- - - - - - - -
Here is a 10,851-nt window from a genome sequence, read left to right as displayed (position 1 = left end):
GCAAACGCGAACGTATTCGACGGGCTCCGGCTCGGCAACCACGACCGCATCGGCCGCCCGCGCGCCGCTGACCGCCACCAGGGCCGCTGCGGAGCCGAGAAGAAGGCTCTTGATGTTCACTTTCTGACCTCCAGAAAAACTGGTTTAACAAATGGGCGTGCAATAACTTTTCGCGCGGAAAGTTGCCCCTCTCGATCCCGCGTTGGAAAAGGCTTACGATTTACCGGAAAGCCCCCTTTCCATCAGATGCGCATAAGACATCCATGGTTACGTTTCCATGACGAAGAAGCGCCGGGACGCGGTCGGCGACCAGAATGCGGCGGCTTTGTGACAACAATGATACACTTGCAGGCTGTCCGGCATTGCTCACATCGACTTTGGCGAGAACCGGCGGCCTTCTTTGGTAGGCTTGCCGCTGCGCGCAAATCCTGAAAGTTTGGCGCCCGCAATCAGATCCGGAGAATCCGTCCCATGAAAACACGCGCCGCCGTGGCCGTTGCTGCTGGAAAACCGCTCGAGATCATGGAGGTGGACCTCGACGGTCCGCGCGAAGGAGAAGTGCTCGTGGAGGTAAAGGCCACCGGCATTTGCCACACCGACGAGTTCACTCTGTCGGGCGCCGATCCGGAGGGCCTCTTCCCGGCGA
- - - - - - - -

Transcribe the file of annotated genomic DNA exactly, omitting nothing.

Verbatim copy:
Here is a 10,851-nt window from a genome sequence, read left to right as displayed (position 1 = left end):
GCAAACGCGAACGTATTCGACGGGCTCCGGCTCGGCAACCACGACCGCATCGGCCGCCCGCGCGCCGCTGACCGCCACCAGGGCCGCTGCGGAGCCGAGAAGAAGGCTCTTGATGTTCACTTTCTGACCTCCAGAAAAACTGGTTTAACAAATGGGCGTGCAATAACTTTTCGCGCGGAAAGTTGCCCCTCTCGATCCCGCGTTGGAAAAGGCTTACGATTTACCGGAAAGCCCCCTTTCCATCAGATGCGCATAAGACATCCATGGTTACGTTTCCATGACGAAGAAGCGCCGGGACGCGGTCGGCGACCAGAATGCGGCGGCTTTGTGACAACAATGATACACTTGCAGGCTGTCCGGCATTGCTCACATCGACTTTGGCGAGAACCGGCGGCCTTCTTTGGTAGGCTTGCCGCTGCGCGCAAATCCTGAAAGTTTGGCGCCCGCAATCAGATCCGGAGAATCCGTCCCATGAAAACACGCGCCGCCGTGGCCGTTGCTGCTGGAAAACCGCTCGAGATCATGGAGGTGGACCTCGACGGTCCGCGCGAAGGAGAAGTGCTCGTGGAGGTAAAGGCCACCGGCATTTGCCACACCGACGAGTTCACTCTGTCGGGCGCCGATCCGGAGGGCCTCTTCCCGGCGA